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Fluffy and tangy cupcakes topped with a sweet cream cheese frosting. A cupcake classic!
No, you aren’t lost in February.
Fear not, it is still September!
I know that red velvet is typically one of those flavors that pops up closer to Valentine’s Day, but I assure you, I have a very good reason for sharing these red velvet cupcakes and their complementary cream cheese frosting right at the start of fall.
So now that that’s out of the way, have you seen the blueberry lemon cupcakes I shared a few weeks ago? I don’t have nearly as many cupcake recipes on my blog as I have in my back baking pocket, so I decided some RV cuppies were the perfect way to grace my blog’s recipe collection with a basic cupcake/cake and a base cream cheese frosting for creating fun variations on both later in blog life.
Variations on a theme— they’re a favorite around here!
WHAT EXACTLY IS RED VELVET CAKE?
Did you know red velvet is one big science experiment?
Did you also know that it’s not a vanilla cake nor is it not a chocolate cake?
It’s its own cake.
While it is red, obviously, it’s generally considered a buttermilk cake. The “velvet” part of its name comes strictly from its texture– a tight crumb made so by a reaction between baking soda and white vinegar, which also produce a satisfyingly tangy flavor.
It is truly a unique cake flavor, and it must be made just right in order to be absolutely out-of-this-world delicious.
And don’t you worry, my dear baker friend. I’m here to help you make the most perfect red velvet cupcakes possible! Ready?
THE SECRET TO MOIST RED VELVET CAKE AND CUPCAKES
Over the years, I’ve discovered that red velvet cupcakes tend to dry out more quickly than I’d prefer, so let’s talk first about how we keep them nice and moist without being dense (because red velvet is not supposed to be the tiniest bit dense!).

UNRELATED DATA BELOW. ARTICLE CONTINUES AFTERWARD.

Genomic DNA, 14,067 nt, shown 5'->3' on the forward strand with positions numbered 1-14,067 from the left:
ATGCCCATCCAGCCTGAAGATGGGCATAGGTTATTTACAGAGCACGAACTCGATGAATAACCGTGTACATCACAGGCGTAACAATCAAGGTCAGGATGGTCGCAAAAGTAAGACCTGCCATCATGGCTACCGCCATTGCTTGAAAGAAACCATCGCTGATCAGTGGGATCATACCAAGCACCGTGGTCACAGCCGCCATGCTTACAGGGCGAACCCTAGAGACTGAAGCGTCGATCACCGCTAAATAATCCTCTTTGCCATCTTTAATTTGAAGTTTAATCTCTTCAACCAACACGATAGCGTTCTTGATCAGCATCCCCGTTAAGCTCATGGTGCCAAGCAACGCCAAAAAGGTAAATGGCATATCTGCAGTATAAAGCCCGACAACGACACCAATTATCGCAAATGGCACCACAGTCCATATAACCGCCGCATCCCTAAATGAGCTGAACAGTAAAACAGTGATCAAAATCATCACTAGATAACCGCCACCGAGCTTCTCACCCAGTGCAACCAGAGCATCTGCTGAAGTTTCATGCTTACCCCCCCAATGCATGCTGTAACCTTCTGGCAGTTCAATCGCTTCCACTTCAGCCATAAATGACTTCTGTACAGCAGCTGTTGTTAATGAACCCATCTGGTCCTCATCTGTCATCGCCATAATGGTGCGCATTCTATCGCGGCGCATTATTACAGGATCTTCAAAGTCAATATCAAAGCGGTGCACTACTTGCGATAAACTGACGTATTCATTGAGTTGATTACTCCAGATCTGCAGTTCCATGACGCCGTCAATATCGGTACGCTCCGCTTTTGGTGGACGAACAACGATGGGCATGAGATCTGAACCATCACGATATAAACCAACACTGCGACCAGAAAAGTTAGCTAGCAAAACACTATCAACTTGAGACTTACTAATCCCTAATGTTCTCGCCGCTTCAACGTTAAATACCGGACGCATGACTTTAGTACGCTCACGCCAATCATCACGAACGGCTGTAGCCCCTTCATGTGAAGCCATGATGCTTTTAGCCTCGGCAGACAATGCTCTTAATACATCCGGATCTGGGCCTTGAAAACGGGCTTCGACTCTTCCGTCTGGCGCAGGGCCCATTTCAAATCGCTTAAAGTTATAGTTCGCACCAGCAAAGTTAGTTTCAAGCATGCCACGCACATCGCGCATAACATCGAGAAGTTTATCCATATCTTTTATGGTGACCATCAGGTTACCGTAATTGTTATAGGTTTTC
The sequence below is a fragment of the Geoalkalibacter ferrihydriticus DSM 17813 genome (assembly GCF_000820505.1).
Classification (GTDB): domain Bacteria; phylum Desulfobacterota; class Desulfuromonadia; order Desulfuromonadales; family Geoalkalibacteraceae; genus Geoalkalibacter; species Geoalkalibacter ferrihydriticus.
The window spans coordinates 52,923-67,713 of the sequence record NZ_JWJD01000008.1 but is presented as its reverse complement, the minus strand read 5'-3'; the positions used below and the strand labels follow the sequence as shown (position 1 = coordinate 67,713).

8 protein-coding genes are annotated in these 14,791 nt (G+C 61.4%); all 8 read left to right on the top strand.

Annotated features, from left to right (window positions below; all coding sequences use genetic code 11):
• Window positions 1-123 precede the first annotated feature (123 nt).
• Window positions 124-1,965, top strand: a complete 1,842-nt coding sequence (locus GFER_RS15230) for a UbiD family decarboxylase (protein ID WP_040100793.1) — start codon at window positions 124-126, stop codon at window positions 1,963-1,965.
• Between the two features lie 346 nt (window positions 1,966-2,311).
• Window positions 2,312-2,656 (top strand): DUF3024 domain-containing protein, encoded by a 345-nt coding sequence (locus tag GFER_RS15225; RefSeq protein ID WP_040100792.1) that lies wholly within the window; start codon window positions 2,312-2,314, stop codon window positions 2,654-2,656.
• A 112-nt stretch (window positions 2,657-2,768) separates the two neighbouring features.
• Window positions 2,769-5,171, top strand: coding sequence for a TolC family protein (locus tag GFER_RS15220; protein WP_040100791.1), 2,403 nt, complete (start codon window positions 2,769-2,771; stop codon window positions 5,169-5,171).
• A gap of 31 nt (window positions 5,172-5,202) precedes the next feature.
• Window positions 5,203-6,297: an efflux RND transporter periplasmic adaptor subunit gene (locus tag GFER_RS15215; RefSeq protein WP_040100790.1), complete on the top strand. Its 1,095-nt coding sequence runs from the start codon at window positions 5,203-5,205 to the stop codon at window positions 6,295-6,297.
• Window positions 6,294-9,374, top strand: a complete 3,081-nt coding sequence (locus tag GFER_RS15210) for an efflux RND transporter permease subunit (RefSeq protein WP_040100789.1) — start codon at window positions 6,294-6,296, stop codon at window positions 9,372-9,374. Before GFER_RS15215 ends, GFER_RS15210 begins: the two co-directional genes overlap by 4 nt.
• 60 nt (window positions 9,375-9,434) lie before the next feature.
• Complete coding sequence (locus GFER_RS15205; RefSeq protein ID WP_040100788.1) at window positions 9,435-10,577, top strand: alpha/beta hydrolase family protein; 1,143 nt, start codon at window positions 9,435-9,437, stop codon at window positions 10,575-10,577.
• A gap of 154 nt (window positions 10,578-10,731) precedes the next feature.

While I’ve tried red velvet cake/cupcakes with all butter and all oil, I don’t like the overall taste and texture combination with either one standing alone as the fat source.
All butter? Great taste, but too dry.
All oil? Great moisture, but missing that buttery flavor.
A combination of both gets the job done– a nice buttery flavor with a touch of moisture to prevent things from getting too dry.
As I just said, we’re looking for a tight, light crumb. In order to achieve that ideal texture, we’ll use a mixture of all purpose flour and cornstarch (similar to cake flour).
Another contributor to the velvety texture of these cupcakes? The vinegar + baking soda reaction, and a little buttermilk to up the moisture even more.
HOW TO MAKE RED VELVET CAKE AND CUPCAKES FLUFFY
But the real kicker to getting the fluffiest cupcake texture ever is this: two whipped egg whites you’ll fold into the batter right before spooning it into the liners to bake.
You’ll just need to whip them about 2 minutes, just enough to form soft peaks. The airy egg whites will bring lift and pockets of air to your cupcakes, keeping them light while giving them that springy texture you look for in a good red velvet cake/cupcake.
Since gel colors are so concentrated, you don’t have to worry about them thinning out your batter. If you must use food coloring, that’s totally fine. I made a note about how much to use in the recipe.
THE PERFECT CREAM CHEESE FROSTING
Now. Onto the oh-so-dreamy cream cheese frosting that tops these beautiful red cupcakes.
GUYS. I have been making this frosting for years. Like 10 years. And IT. IS. TO. DIE. FOR.